1. Though the distinction between 'easements of necessity' and 'quasi easements'is not very clearly adverted to in the plaint, the facts found by the Courts below clearly warrant the application of the principle of Section 13 of the Easements Act.
2. It has next been argued that the suit is barred by limitation under Article 120 (of the Limitation Act) or even Article 144 calculating the period of six years or twelve years from 1911 when according to the plaintiff there was some obstruction to the water course. In support of this contention, reference was made to some observations in Zamindar of Kurupam v. Zamindar of Merangi I.L.R.(1882) 5 Mad. 253 and Muthu Goundan v. Anantha Goundan (1915) 31 I.C. 528. In both these cases the suit was held to be in time whether Article 120 or Article 144, applied and it was not therefore necessary for the learned Judges to consider whether the case would be governed by Section 23 of the Limitation Act or not. On the other hand, it was held so long ago as in Rajrup Koer v. Abdul Hossein in view of the illustration appended to Section 24 of the Limitation Act of 1871, that in respect of interference with a water course, the party injured has a continuing cause of action. The same principle has been followed in more recent cases though in differing circumstances in C.F. Sankara Vadivelu Pillai v. Secretary of Stale for India in Council I.L.R.(1904) 28 Mad. 72 : 15 M.L.J. 32 and Krishna Dayal Gir v. Bhawani Koer (1917) 43 I.C. 235. Whether the principle of continuing wrong can be applied to obstruction to a right of way or not, there can be no doubt that it does apply to cases of interference with a water course. I may add that in Nazimulla v. Wazidulla (1915) 29 I.C. 385 the principle has been applied even to a right of way. The cases in Ashutosh Sadukhan v. The Corporation of Calcutta (1916) 49 I.C. 93 and Lal Singh v. Hira Singh (1920) 60 I.C. 20 are not really analogous. There was really no scope in those cases for the application of the principle of Section 23 of the Limitation Act. The same observation applies to the case in Kanakasabai v. Muttu I.L.R. (1890) 13 Mad. 445.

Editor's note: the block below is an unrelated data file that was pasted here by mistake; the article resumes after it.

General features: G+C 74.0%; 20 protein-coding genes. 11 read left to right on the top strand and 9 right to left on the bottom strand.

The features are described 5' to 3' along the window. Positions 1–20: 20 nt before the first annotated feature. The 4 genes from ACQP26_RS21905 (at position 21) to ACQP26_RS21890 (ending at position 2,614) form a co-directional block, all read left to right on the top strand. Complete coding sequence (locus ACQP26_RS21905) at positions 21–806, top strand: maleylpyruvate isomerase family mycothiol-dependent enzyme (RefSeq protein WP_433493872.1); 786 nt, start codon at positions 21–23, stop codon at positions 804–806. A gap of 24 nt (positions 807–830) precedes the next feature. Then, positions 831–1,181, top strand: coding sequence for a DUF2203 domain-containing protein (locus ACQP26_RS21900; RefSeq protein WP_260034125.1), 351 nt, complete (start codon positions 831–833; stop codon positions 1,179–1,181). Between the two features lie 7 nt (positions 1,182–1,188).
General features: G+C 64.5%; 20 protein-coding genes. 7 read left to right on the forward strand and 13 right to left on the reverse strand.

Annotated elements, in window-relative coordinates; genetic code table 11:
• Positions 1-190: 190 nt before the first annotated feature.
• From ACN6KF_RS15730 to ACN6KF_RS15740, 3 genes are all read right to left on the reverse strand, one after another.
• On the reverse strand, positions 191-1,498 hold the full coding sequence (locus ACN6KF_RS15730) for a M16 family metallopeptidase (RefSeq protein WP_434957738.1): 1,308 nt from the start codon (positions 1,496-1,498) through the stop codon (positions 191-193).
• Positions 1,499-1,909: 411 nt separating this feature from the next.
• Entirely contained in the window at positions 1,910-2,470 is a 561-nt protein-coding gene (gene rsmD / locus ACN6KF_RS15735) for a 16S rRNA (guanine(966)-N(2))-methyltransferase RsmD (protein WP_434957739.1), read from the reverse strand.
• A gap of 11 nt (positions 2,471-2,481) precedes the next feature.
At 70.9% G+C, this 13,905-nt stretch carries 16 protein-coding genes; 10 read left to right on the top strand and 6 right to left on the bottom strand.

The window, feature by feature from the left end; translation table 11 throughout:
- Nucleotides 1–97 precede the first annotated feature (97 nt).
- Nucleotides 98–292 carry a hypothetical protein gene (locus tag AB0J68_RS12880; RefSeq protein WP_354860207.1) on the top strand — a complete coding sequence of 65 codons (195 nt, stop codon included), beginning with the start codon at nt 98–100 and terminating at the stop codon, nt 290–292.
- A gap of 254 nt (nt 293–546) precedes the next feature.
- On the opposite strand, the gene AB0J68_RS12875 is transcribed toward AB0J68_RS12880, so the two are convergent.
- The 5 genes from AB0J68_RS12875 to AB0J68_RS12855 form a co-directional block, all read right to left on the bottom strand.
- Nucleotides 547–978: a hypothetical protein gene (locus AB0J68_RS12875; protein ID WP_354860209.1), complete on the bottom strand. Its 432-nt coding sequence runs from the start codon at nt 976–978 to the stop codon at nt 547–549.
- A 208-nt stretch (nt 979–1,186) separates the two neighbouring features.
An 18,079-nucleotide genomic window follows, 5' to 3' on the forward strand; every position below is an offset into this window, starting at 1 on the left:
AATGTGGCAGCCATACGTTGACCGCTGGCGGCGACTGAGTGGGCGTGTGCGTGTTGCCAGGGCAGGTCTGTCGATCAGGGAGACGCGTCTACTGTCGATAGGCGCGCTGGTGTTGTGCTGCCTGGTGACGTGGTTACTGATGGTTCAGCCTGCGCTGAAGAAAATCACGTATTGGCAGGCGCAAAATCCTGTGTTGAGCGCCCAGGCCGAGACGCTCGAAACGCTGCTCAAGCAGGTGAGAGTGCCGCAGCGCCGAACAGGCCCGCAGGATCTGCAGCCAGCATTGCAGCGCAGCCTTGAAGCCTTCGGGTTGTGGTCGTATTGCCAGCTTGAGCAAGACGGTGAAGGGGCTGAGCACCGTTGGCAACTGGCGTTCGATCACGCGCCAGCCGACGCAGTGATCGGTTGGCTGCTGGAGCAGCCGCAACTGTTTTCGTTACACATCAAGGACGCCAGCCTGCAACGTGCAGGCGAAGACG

3. It has no doubt been sometimes stated generally that whenever a permanent state of things has been brought about, there is no scope for the application of Section 23 of the Limitation Act. But on the facts of this case it is not clear what is the permanent state of things that has been brought about. The defendant by the version that he put forward denying the existence of the channel precluded himself from leading any evidence showing that he has brought about any permanent state of things interfering with the plaintiff's rights. But even otherwise, I fail to see the applicability of the theory of a permanent state of things being brought about when it is brought about on the defendants' own land, so that there is no scope for the applicability of the doctrine of title by adverse possession. In whatever manner the interference is effected, it is an interference with a flow of water which but for such interference would continue to flow from time to time. I have not been referred to any case where the applicability of Section 23 to such a state of things has been negatived. The decision of the Court below is right. The second appeal fails and is dismissed with costs.